Crossing the Hudson

The office market in Midtown Manhattan is blazing hot, with asking rents at prime buildings topping $100 per sq. ft. That has sent some tenants heading for Northern New Jersey where it is possible to find rents in Class-A buildings for less than $35 per sq. ft.

Cities close to Manhattan — including Jersey City and Hoboken — have experienced the strongest demand for quality buildings, says Tom Reilly, executive vice president of Jones Lang LaSalle. In Short Hills, a small city that is primarily known for its upscale shopping mall and pricey residential areas, some leasing transactions are being completed at $40 a sq. ft., Reilly says.

The growth of financial services recently has boosted Northern New Jersey markets. In the past year, Mellon Financial Corp. and Deutsche Bank have each leased more than 400,000 sq. ft. of space in Jersey City.

The flurry of leasing activity helped lower the office vacancy rate in Northern New Jersey to 14.3% in the second quarter, down from 16.1% three years ago, according to Sitar Co./Oncor International, a brokerage in Iselin, N.J. Hudson County, which includes Jersey City and Hoboken, boasts a healthier vacancy rate of 10.3%.

As in the past, much of the New Jersey space has gone to house back-office clerical workers in brokerage, banking and insurance companies. Now some firms have also begun moving their high-level executives across the Hudson.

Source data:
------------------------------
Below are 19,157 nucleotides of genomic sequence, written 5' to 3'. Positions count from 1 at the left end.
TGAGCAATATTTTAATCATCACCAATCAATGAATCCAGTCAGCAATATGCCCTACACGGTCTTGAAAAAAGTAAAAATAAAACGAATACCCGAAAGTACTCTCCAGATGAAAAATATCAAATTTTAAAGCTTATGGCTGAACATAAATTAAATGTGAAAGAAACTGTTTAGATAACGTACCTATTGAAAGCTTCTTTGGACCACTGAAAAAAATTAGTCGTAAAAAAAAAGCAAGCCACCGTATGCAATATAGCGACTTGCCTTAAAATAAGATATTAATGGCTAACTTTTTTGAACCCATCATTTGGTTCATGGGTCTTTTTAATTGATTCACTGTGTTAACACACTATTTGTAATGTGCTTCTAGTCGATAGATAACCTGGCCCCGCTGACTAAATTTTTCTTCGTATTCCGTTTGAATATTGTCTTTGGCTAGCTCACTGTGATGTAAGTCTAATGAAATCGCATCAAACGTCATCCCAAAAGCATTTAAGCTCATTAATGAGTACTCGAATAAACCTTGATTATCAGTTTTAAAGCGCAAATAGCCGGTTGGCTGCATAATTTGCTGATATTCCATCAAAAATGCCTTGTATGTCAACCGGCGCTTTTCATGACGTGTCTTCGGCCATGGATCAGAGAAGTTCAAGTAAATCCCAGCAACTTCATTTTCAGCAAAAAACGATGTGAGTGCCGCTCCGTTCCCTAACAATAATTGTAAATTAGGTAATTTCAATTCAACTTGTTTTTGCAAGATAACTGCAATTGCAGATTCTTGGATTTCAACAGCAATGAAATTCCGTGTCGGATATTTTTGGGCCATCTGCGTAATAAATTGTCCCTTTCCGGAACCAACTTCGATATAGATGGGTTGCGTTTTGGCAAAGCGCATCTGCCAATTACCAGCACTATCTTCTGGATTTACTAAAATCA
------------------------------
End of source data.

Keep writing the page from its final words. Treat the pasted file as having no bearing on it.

The Goldman Sachs Group said recently that it will develop a building next to its existing 44-story tower at 30 Hudson Street in Jersey City to house traders and other high-level employees along with back-office clerical staff. The existing tower features amenities such as a cafeteria with Latin and Asian food, and a health club with a view of the New York skyline.

Another company traveling across the river is Citco Fund Services, a hedge fund administrator, which moved most of its New York employees from Park Avenue in Midtown to 70,000 sq. ft. at 10 Harborside Plaza in Jersey City.

“Many companies are reluctant to leave New York because the Manhattan address has prestige,” says Sachiyo Asakawa, director of research for Sitar. “But the cost of staying on Park Avenue can be prohibitive.”

After the terrorist attacks of Sept. 11, 2001, about 15,000 jobs left Manhattan for temporary quarters in New Jersey, recalls James Postell, executive vice president of broker Cushman & Wakefield. Big tenants in the World Trade Center moved to Hoboken and other spots with easy Manhattan access. Since then, about 5,000 of those jobs have returned.

Despite the influx of Manhattan companies post-9/11, Northern New Jersey markets remained soft for several years following the attacks. While the financial industry stagnated, many pharmaceutical companies also announced layoffs.

Then as Wall Street began recovering in 2004 and 2005, activity also picked up in New Jersey. According to the U.S. Bureau of Labor, financial industry jobs in New Jersey peaked in 2001 at 55,200, dipped to 48,900 in 2003, and climbed up to 51,800 by July 2006.

Demand for space in New Jersey will keep growing for at least the next year, predicts Ray Sohmer, manager of CB Richard Ellis New Jersey. “The World Financial Center and other prime buildings in Manhattan are just about full,” he says. “That will push more financial companies to consider New Jersey.”

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